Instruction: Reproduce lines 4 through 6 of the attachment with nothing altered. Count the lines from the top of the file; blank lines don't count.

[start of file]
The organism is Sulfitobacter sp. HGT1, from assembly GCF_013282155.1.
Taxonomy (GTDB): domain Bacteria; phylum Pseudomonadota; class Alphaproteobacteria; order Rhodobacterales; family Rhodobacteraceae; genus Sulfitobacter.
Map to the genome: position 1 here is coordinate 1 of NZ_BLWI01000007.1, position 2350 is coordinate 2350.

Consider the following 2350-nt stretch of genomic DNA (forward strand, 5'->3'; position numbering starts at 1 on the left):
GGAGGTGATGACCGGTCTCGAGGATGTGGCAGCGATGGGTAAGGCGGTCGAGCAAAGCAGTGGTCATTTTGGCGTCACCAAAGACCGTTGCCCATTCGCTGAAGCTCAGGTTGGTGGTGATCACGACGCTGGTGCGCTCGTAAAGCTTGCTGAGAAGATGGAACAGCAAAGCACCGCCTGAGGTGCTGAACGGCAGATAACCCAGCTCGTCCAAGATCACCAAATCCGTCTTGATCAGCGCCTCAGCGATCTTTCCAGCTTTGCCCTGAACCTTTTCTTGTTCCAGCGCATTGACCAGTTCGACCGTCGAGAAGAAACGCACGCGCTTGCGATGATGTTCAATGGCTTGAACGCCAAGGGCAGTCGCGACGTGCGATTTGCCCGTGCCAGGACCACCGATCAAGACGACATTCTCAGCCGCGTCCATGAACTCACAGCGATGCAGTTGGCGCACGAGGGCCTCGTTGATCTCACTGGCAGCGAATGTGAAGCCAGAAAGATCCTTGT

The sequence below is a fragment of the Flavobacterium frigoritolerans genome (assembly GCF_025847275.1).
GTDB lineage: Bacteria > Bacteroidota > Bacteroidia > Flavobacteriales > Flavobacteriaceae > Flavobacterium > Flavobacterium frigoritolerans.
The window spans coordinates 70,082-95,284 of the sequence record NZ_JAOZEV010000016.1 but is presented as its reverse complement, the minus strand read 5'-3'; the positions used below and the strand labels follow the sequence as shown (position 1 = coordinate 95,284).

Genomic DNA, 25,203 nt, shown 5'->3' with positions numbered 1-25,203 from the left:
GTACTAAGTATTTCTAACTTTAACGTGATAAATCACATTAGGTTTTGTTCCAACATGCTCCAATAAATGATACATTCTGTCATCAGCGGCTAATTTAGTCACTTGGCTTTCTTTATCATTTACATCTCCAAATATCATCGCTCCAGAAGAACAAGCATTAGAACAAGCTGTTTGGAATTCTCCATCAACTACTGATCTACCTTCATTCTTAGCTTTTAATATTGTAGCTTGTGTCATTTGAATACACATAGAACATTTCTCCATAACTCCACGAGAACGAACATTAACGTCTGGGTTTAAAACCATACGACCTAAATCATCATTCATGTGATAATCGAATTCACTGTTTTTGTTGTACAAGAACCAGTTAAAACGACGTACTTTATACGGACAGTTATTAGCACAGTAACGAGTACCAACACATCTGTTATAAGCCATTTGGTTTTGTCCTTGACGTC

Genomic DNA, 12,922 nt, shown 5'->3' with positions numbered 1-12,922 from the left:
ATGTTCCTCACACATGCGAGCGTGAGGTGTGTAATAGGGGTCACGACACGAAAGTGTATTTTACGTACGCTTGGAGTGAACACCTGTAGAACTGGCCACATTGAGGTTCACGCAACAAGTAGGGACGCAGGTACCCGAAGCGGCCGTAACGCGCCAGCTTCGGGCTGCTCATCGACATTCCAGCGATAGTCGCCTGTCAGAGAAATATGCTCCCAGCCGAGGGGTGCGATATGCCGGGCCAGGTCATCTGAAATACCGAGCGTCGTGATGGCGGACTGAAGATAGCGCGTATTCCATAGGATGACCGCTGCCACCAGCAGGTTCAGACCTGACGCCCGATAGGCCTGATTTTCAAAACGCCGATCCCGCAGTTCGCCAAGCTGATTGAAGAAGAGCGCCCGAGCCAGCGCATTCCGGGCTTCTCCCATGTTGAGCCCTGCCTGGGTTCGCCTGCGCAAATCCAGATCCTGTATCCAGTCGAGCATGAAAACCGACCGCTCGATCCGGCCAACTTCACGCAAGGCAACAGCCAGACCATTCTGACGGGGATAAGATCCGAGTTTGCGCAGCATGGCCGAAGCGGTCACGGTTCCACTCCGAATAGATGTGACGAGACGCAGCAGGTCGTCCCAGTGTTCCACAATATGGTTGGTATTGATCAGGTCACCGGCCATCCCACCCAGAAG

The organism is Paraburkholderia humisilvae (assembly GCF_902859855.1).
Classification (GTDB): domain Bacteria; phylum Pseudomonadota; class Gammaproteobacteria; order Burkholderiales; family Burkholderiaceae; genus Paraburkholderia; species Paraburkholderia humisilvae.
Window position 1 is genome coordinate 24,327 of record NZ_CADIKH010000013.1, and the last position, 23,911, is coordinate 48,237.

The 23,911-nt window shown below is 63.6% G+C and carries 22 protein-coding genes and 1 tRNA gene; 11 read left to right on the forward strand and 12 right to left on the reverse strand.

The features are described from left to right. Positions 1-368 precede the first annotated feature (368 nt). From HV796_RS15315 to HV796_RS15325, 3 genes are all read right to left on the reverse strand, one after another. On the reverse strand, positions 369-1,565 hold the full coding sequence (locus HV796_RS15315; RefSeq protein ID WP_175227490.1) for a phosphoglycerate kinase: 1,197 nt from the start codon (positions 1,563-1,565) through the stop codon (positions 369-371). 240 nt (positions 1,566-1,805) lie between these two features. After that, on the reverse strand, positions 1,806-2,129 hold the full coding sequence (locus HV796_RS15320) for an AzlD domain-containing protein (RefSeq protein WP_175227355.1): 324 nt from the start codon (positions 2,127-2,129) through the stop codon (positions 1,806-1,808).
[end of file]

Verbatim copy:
Consider the following 2350-nt stretch of genomic DNA (forward strand, 5'->3'; position numbering starts at 1 on the left):
GGAGGTGATGACCGGTCTCGAGGATGTGGCAGCGATGGGTAAGGCGGTCGAGCAAAGCAGTGGTCATTTTGGCGTCACCAAAGACCGTTGCCCATTCGCTGAAGCTCAGGTTGGTGGTGATCACGACGCTGGTGCGCTCGTAAAGCTTGCTGAGAAGATGGAACAGCAAAGCACCGCCTGAGGTGCTGAACGGCAGATAACCCAGCTCGTCCAAGATCACCAAATCCGTCTTGATCAGCGCCTCAGCGATCTTTCCAGCTTTGCCCTGAACCTTTTCTTGTTCCAGCGCATTGACCAGTTCGACCGTCGAGAAGAAACGCACGCGCTTGCGATGATGTTCAATGGCTTGAACGCCAAGGGCAGTCGCGACGTGCGATTTGCCCGTGCCAGGACCACCGATCAAGACGACATTCTCAGCCGCGTCCATGAACTCACAGCGATGCAGTTGGCGCACGAGGGCCTCGTTGATCTCACTGGCAGCGAATGTGAAGCCAGAAAGATCCTTGT

The sequence below is a fragment of the Flavobacterium frigoritolerans genome (assembly GCF_025847275.1).